First, the Prime Minister must him/herself stay strongly committed, active and eager to fulfill a mission for the long term and the whole. A “minister for the future” – senior or young –  can assist and do much of the work but cannot replace the PM. Long-term strategic issues is and must be the key responsibility for the top leader.

Second, a Prime Minister must have a holistic and long-term view and be prepared to challenge the silos within the government offices. Power struggles between the silos are very destructive for good governance.

Third, the internal culture of the government offices must move from being 110 % administration oriented and rule-based to a more intellectual and problem-solving culture with creative contacts across sectors and dialogue with the outside world.

It goes without saying that all governments, no matter where on earth they find themselves – in Malawi, Sweden or Argentina – must devote time and resources to at least try to understand what is happening around them, as well as try to foresee what might happen some 5 to 20 years ahead. And against this backdrop formulate strategies how to achieve important goals.

I won´t go further into my experience as Minister for the future, only share with you a few conclusions valid for us all. Like the recommendation that OECD gave Sweden in a recent report to strengthen its central governance capacity. And that the ability to prepare system analyses, that create understanding of how different drivers, factors and processes affect each other, are very significant. This was concluded in a new report on AI from Vinnova, the Swedish research and development agency.

Furthermore, I spoke initially about the need to keep up high morals and ethics in politics and governance. Great changes like the ones I have been talking about will be impossible to realize in a peaceful way, unless they are done with a strong, social conscience.  Trust is a must.  I believe many governments in Latin America need to establish new and better relations with various sectors in society.

Corrupt leaders or leaders who are more interested in their own wealth and privileges will fail to pursue the kind of reforms that I have been talking about. A good economic and social development depends on both a country’s ability to use new technology and on the public’s trust.

Values will be decisive for our common future. Not least for a beneficial AI development. Governments must get involved and formulate their visions and communicate them to their people.  Establish a dialogue. In the meantime it is encouraging that both AI- researchers, employees and some leaders of the tech giants are taking their own initiatives in support of Good AI.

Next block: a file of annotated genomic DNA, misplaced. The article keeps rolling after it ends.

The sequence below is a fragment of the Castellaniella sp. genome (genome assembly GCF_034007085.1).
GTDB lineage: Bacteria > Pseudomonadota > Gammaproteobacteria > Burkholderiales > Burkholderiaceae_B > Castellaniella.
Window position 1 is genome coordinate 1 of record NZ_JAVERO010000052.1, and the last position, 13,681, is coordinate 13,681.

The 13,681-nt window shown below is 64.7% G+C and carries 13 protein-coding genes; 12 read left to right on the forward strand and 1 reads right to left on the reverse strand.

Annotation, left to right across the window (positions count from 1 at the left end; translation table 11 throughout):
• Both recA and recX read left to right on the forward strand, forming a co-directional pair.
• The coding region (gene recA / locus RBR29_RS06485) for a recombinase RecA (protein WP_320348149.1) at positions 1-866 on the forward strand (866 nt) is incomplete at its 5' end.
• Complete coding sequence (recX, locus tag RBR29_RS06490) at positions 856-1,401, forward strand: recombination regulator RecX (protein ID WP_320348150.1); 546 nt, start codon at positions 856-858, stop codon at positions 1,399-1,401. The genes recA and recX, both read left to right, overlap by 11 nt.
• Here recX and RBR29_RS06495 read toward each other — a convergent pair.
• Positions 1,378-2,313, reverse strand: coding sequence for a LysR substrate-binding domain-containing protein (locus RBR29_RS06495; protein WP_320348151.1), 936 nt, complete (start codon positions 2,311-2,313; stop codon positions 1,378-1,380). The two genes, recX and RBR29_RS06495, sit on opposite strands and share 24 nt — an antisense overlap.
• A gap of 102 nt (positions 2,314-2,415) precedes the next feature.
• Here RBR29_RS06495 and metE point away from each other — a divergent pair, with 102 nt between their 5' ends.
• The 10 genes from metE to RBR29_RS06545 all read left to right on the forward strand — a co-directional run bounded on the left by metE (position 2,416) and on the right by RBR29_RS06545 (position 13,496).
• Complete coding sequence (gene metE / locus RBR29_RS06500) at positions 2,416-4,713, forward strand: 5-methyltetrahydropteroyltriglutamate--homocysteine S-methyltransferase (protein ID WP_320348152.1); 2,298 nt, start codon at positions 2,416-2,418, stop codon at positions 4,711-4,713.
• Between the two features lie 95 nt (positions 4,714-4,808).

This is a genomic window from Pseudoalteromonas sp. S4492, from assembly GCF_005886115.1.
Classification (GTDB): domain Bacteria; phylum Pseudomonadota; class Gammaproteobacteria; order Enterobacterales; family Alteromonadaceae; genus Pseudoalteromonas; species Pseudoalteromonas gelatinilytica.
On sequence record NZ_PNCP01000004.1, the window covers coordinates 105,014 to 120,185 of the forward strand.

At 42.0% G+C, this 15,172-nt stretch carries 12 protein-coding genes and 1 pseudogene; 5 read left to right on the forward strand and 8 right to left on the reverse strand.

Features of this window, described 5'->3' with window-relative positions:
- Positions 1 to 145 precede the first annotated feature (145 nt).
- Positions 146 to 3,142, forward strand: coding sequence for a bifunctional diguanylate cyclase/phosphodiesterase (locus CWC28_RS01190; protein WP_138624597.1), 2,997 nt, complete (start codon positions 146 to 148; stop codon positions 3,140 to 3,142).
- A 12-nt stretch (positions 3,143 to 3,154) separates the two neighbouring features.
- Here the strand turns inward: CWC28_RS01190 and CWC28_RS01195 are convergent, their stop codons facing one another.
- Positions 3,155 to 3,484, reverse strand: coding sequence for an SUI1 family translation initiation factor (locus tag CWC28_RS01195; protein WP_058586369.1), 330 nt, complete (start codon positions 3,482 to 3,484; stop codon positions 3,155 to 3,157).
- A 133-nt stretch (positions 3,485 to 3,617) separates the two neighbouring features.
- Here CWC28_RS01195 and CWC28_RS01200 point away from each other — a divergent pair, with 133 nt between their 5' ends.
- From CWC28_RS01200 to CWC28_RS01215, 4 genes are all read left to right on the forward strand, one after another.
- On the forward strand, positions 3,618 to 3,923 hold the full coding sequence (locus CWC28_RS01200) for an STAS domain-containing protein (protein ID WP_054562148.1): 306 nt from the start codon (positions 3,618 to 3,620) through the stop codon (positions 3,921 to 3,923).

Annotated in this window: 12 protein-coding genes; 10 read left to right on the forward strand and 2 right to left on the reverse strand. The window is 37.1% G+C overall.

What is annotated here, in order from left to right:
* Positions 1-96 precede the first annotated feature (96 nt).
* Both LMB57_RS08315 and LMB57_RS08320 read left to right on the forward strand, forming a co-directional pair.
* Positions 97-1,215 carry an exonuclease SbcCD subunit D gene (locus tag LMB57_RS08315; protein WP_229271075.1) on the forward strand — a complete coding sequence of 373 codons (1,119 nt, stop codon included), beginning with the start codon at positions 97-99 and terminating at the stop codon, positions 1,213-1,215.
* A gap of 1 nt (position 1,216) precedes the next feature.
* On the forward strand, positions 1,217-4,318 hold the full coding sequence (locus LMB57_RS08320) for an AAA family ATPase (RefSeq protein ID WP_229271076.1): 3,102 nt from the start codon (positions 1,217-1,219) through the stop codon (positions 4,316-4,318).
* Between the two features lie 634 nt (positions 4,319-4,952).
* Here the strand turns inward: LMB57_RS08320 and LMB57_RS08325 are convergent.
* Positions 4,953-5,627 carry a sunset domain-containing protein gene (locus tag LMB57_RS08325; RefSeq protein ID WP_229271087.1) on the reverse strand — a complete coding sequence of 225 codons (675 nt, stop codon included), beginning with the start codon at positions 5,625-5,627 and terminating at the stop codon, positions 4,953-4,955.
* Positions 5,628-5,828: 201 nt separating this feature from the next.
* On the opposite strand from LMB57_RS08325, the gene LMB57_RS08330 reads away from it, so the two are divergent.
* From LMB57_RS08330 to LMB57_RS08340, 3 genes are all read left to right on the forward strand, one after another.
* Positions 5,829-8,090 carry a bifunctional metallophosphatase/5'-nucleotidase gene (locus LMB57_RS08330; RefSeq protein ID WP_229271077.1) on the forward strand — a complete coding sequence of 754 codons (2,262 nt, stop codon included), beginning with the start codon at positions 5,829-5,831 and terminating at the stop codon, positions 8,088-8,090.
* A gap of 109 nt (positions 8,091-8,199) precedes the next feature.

In 2014 a group of AI- researchers from different corners of the world formed an association FLI to promote a beneficial AI-development, supported by some private donors who share their deep concern about the future of humanity in society. In the manifest agreed upon in 2017 by a large number of researchers a number of principles were formulated to secure that superintelligence is developed solely in favor of broadly shared ethical values to the benefit of the whole humanity, and not of a particular state or organization. (I recommend you to read the book Life 3.0 by Max Tegmark.) The companies involved, like Google, Amazon, Microsoft and Facebook have also formed a group to discuss the effect of tech- development on society as a whole. Governments must to become an active part in these efforts!

In April this year the EU Commission launched an initiative to boost European investments in AI and prepare for the social and economic changes, including ethical guidelines. 20 billion pounds was promised by the end of 2020. The Vice-President for the Digital Single Market, Andrus Ansip, said: ”Just as the steam engine and electricity did in the past, AI is now transforming our world…..”)

 If Latin America is not already on a similar track, I would say it is high time to get started.

The UN agency for information and communication technologies, called ITU in Geneva has organized two global summits for ”Good AI”. The second one, in May this year discussed how AI solutions could yield long-term benefits and help achieve Agenda 2030 – the Sustainable Development Goals. Latin America and EU should follow up on this. The two national superpowers US and China are dominating the digital race,  but they are not likely to lead a multilateral effort. Maybe EU and Latin- America should work more together and support initiatives by the UN?

To conclude: Sweden’s and Europe´s greatest opportunity for competitiveness, lies within the interaction between innovative AI application in business and innovative organization of society. Business will need important new drivers and incentives coming from an inventive public sector. Creativity within the public sector is highly needed. Sweden should have a better starting point than most other countries – but, could it be that the young and ambitious in the less developed countries will turn out to be more flexible and quicker to change? Complacency is a great risk.

Time will show. And I believe we should work together, not just compete. The interdependence in the world is so strong that collaboration will be a more decisive factor for success than competition.

I wish you all success in your efforts!

Thank You.”

Kristina Persson tillsammans med Juan Zamora, borgmästare i Tigre, Argentina.


Omslagsbild: Emmanuel Iarussi CC BY-SA 3.0